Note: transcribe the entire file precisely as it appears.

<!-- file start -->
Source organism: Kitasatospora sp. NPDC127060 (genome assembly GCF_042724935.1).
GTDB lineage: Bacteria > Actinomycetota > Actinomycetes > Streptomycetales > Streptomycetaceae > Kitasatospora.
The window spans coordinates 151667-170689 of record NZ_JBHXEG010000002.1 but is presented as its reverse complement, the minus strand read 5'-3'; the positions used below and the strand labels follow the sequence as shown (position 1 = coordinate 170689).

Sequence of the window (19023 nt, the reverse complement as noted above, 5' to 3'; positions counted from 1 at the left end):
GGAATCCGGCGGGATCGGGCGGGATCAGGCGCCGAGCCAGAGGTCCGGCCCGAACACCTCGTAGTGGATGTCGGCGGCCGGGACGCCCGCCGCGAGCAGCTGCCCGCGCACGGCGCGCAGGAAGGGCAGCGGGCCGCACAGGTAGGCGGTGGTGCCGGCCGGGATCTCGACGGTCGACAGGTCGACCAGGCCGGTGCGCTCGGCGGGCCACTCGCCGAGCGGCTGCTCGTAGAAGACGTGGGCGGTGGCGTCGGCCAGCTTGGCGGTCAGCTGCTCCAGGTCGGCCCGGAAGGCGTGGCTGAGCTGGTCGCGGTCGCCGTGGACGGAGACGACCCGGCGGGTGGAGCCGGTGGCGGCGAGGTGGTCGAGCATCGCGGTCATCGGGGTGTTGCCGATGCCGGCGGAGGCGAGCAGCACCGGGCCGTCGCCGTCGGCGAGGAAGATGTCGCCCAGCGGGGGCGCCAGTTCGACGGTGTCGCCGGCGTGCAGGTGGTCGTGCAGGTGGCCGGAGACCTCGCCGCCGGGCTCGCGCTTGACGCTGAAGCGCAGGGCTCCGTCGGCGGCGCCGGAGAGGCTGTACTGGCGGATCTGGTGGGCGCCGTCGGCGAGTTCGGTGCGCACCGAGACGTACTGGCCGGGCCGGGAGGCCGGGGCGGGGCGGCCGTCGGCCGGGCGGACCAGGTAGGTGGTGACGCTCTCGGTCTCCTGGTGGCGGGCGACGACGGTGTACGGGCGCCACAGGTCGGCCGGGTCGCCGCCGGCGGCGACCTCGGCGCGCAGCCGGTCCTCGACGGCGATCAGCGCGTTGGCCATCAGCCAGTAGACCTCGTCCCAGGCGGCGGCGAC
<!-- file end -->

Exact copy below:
Source organism: Kitasatospora sp. NPDC127060 (genome assembly GCF_042724935.1).
GTDB lineage: Bacteria > Actinomycetota > Actinomycetes > Streptomycetales > Streptomycetaceae > Kitasatospora.
The window spans coordinates 151667-170689 of record NZ_JBHXEG010000002.1 but is presented as its reverse complement, the minus strand read 5'-3'; the positions used below and the strand labels follow the sequence as shown (position 1 = coordinate 170689).

Sequence of the window (19023 nt, the reverse complement as noted above, 5' to 3'; positions counted from 1 at the left end):
GGAATCCGGCGGGATCGGGCGGGATCAGGCGCCGAGCCAGAGGTCCGGCCCGAACACCTCGTAGTGGATGTCGGCGGCCGGGACGCCCGCCGCGAGCAGCTGCCCGCGCACGGCGCGCAGGAAGGGCAGCGGGCCGCACAGGTAGGCGGTGGTGCCGGCCGGGATCTCGACGGTCGACAGGTCGACCAGGCCGGTGCGCTCGGCGGGCCACTCGCCGAGCGGCTGCTCGTAGAAGACGTGGGCGGTGGCGTCGGCCAGCTTGGCGGTCAGCTGCTCCAGGTCGGCCCGGAAGGCGTGGCTGAGCTGGTCGCGGTCGCCGTGGACGGAGACGACCCGGCGGGTGGAGCCGGTGGCGGCGAGGTGGTCGAGCATCGCGGTCATCGGGGTGTTGCCGATGCCGGCGGAGGCGAGCAGCACCGGGCCGTCGCCGTCGGCGAGGAAGATGTCGCCCAGCGGGGGCGCCAGTTCGACGGTGTCGCCGGCGTGCAGGTGGTCGTGCAGGTGGCCGGAGACCTCGCCGCCGGGCTCGCGCTTGACGCTGAAGCGCAGGGCTCCGTCGGCGGCGCCGGAGAGGCTGTACTGGCGGATCTGGTGGGCGCCGTCGGCGAGTTCGGTGCGCACCGAGACGTACTGGCCGGGCCGGGAGGCCGGGGCGGGGCGGCCGTCGGCCGGGCGGACCAGGTAGGTGGTGACGCTCTCGGTCTCCTGGTGGCGGGCGACGACGGTGTACGGGCGCCACAGGTCGGCCGGGTCGCCGCCGGCGGCGACCTCGGCGCGCAGCCGGTCCTCGACGGCGATCAGCGCGTTGGCCATCAGCCAGTAGACCTCGTCCCAGGCGGCGGCGAC